Director: J.J. Abrams
Cast: Joel Courtney, Kyle Chandler, Elle Fanning
Released: June 10, 2011
Viewed in theaters: June 14, 2011
In a summer full of sequels and comic-book adaptations, Super 8 is a small gem to be found among those blockbusters and will most likely get lost in the shuffle, but if you want a fun and suspenseful summer flick reminiscent of Speilberg-esque supernatural movies such as E.T. or Close Encounters of the Third Kind and coming-to-age films like Stand By Me with a little bit of The Goonies thrown in for good measure, then I can't recommend Super 8 enough.
The movie takes place in the summer of 1979 and is centered around a group of middle school-aged kids from a small town in Ohio who are making a zombie movie to enter in their town's film festival. What I like about the cast is that they are actually the age one would be in middle school and they act like normal kids, none of that precocious, cutesy kid stuff you see from so many annoying child actors. I also like the fact that the dialogue doesn't seem to be written by a Kevin Willimason or Diablo Cody-type and there are no lines that are trying to be clever or witty. They're just normal kids who are friends and that's why you believe. Even though they're all really cute kids, I also like that they're not all perfect-looking like they just came from the Disney channel.
One night, while shooting a scene near the train tracks, they witness a horrific train crash, which, believe me, even if you don't like the movie, you will get your money's worth just for that scene alone. It is one intense scene. After that, some crazy stuff starts to go down. There's a monster that we don't see fully until the end of the movie, but we do see glimpses of it and when it's rustling in the trees, it reminded me of Jurassic Park and the smoke monster from Lost. Even though it was an integral part of the movie, I much preferred the coming-of-age angle rather than the monster angle. I didn't quite understand the whole story with the monster, but I had a "medium" Wild Cherry Pepsi (really, it looked more like a large!) and had to use the bathroom. I went after the kids get caught sneaking in the school, so maybe I missed some important plot points while I was gone. Oh, I also had Twizzlers and the kids eat Twizzlers during the beginning of the film. Shoutout!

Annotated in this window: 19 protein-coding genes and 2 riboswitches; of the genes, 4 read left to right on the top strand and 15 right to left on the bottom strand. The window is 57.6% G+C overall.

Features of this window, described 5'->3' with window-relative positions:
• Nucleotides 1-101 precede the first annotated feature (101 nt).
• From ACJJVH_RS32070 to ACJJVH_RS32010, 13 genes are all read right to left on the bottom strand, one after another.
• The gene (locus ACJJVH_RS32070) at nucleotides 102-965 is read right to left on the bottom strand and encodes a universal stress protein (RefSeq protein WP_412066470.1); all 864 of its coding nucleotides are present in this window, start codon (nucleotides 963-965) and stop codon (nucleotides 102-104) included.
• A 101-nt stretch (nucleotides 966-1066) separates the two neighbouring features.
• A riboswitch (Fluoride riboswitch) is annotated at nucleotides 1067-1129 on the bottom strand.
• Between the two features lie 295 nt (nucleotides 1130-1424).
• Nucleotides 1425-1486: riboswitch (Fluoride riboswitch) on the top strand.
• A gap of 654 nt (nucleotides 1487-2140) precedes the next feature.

Now how could have I gone this long in this review without mentioning the lens flare? I've seen/heard several people bitch about the lens flare, but honestly I only noticed it in that one scene where the kids are getting ready to film by the train tracks. It was blue and it was very distracting and noticeable and I kept asking myself, "What the hell is that? What are those blue lights? What does it mean?" Then when I kept hearing about the lens flare, I knew exactly what they were talking about. If it was in any other part of the movie, I didn't notice it, though.
The end of the movie made me choke up and there's a scene that reminded me of Titanic. If you've seen the movie, you know exactly what I'm talking about! (And if you've seen Titanic, of course, which I'm sure you have.) They show the kids' homemade movies during the end credits (about two minutes in so don't get up and leave right when the credits start) and let's just say they are much better filmmakers than that idiot in Cloverfield with his damn shaky camera who was twice their age!